“One day, somebody at Liverpool got wind that I was about to sign for Celtic. Jim McLoughlin, the former Dundalk manager, also wanted me to go up to join them.

“They were semi-pro at the time. I really wanted to get away. And supposedly – this is what I am hearing – is that he actually got on to a contact at Liverpool.

“He said something like he had never seen a 16- or 17-year-old able to look after themselves so well on the pitch and that they should sign me. That got me a two-week trial at Liverpool and after that they wanted to sign me.

“You read years later that Liverpool had money to spend at the end of the year just to avoid paying extra tax. I was a bit surprised that after just a two-week trial they wanted to offer me a three-year contract. But they must have felt there was something there.”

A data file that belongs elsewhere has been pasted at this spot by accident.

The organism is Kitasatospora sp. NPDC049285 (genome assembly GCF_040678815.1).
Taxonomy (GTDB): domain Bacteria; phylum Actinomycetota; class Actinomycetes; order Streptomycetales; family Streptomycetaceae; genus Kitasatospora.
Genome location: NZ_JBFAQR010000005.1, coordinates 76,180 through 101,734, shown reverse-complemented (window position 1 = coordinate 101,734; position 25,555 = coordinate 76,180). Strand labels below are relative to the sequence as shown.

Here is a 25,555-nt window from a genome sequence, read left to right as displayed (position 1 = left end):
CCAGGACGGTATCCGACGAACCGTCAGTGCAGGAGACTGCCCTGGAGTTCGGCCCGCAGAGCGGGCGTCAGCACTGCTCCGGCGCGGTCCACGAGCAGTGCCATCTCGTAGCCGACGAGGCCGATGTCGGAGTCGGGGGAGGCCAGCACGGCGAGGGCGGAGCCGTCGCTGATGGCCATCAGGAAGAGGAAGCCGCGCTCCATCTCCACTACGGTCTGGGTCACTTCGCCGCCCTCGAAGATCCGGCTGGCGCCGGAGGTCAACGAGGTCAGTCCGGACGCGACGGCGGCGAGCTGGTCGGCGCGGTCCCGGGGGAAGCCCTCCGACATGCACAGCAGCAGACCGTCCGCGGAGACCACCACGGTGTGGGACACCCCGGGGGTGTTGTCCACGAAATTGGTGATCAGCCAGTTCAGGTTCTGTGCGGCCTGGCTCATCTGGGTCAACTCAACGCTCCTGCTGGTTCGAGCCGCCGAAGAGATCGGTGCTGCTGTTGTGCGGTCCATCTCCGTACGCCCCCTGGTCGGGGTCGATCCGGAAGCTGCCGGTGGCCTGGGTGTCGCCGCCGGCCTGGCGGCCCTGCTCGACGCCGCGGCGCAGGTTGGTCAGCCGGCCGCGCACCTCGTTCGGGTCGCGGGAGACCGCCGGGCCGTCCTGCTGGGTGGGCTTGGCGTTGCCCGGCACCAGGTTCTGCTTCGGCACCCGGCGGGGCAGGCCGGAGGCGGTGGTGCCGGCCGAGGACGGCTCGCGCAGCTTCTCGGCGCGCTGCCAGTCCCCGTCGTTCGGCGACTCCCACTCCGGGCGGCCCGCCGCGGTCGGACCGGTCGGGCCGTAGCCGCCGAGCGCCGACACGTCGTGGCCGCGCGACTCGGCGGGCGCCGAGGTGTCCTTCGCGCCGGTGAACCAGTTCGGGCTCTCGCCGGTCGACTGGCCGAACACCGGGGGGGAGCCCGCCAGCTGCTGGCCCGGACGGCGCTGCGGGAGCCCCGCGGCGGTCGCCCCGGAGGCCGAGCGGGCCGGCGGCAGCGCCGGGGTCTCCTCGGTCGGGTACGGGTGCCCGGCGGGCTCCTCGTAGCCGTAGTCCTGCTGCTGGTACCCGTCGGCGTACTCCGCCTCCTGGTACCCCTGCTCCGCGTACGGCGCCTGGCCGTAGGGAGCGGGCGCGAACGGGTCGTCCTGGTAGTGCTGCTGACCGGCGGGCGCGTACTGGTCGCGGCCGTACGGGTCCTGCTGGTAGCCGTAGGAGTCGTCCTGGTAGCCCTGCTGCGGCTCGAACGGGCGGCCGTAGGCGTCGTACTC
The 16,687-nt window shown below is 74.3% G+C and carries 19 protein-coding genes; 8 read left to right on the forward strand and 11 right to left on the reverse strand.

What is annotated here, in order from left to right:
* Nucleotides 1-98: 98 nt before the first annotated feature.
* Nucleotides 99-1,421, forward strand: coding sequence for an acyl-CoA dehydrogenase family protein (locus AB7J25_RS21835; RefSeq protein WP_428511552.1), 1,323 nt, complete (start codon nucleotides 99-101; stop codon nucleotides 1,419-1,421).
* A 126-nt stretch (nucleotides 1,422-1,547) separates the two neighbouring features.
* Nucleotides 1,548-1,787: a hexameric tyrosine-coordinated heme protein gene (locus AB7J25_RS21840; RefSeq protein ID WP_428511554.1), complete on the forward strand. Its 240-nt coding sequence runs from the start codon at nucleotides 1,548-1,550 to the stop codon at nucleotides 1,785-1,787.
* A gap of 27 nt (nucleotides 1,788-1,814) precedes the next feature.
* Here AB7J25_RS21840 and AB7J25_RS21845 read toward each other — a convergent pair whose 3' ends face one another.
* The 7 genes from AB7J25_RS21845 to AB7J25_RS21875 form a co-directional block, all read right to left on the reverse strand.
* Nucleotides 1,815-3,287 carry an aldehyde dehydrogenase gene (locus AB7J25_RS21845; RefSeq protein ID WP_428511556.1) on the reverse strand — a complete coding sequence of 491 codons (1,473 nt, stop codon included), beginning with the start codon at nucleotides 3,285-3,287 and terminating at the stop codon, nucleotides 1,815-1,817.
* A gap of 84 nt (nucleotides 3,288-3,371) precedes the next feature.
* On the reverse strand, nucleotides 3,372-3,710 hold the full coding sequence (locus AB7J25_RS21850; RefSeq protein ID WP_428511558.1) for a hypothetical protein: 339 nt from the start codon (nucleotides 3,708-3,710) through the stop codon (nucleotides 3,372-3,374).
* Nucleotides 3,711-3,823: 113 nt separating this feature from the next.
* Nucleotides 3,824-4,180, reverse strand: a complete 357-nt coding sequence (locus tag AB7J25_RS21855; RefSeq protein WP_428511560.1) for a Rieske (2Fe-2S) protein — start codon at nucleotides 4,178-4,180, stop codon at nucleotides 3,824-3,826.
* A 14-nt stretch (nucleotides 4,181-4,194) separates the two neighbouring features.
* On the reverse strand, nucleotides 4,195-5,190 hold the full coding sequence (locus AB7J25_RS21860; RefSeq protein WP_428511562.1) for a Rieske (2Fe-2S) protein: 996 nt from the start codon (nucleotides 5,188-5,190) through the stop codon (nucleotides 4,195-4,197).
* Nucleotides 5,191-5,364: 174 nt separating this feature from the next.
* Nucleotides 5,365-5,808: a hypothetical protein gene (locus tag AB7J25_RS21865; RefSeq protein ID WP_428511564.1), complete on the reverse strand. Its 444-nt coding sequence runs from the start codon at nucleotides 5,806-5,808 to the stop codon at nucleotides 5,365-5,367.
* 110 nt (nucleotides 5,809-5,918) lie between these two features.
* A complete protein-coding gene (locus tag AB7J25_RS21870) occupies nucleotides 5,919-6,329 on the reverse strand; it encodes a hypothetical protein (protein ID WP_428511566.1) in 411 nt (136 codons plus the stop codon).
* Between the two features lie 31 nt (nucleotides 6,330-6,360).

Whelan’s dream of signing terms with one of England’s biggest clubs finally materialised in 1979 when Bob Paisley offered a fee believed to be around £35,000, but there was a lingering regret that the club he supported as a boy never returned with another offer.

“It hurt me that I didn’t go to Manchester United in the end. It hurt me that they never went back in for me when I was 17 or 18.

“When I was over there training, I was always watching intently at what was going on. I’d see players like Sammy McIlroy, Stuart Pearson, Gordon Hill and Steve Coppell all over the place. That’s where I wanted to be but it doesn’t always happen that way, does it?”

Soccer - Football League Division One - Bob Paisley Retires As Manager - Anfield Bob Paisley hands over control to Joe Fagan in 1983. Source: PA Archive/PA Images